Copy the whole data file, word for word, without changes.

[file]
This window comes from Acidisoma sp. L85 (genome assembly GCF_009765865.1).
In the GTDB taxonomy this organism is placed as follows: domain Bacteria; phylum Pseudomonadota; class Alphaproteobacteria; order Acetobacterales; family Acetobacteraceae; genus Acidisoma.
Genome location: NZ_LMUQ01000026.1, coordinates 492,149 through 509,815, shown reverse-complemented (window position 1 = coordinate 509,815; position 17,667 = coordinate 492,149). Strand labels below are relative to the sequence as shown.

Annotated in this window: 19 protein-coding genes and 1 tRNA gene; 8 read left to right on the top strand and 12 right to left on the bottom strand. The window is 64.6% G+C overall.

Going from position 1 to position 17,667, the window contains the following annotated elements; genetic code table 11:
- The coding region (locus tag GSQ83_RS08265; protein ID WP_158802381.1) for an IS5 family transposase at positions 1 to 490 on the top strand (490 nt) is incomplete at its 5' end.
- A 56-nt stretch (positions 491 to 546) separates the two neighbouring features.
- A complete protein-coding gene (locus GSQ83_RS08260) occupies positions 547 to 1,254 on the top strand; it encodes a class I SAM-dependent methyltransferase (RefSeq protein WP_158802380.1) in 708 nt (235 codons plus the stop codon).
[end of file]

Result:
This window comes from Acidisoma sp. L85 (genome assembly GCF_009765865.1).
In the GTDB taxonomy this organism is placed as follows: domain Bacteria; phylum Pseudomonadota; class Alphaproteobacteria; order Acetobacterales; family Acetobacteraceae; genus Acidisoma.
Genome location: NZ_LMUQ01000026.1, coordinates 492,149 through 509,815, shown reverse-complemented (window position 1 = coordinate 509,815; position 17,667 = coordinate 492,149). Strand labels below are relative to the sequence as shown.

Annotated in this window: 19 protein-coding genes and 1 tRNA gene; 8 read left to right on the top strand and 12 right to left on the bottom strand. The window is 64.6% G+C overall.

Going from position 1 to position 17,667, the window contains the following annotated elements; genetic code table 11:
- The coding region (locus tag GSQ83_RS08265; protein ID WP_158802381.1) for an IS5 family transposase at positions 1 to 490 on the top strand (490 nt) is incomplete at its 5' end.
- A 56-nt stretch (positions 491 to 546) separates the two neighbouring features.
- A complete protein-coding gene (locus GSQ83_RS08260) occupies positions 547 to 1,254 on the top strand; it encodes a class I SAM-dependent methyltransferase (RefSeq protein WP_158802380.1) in 708 nt (235 codons plus the stop codon).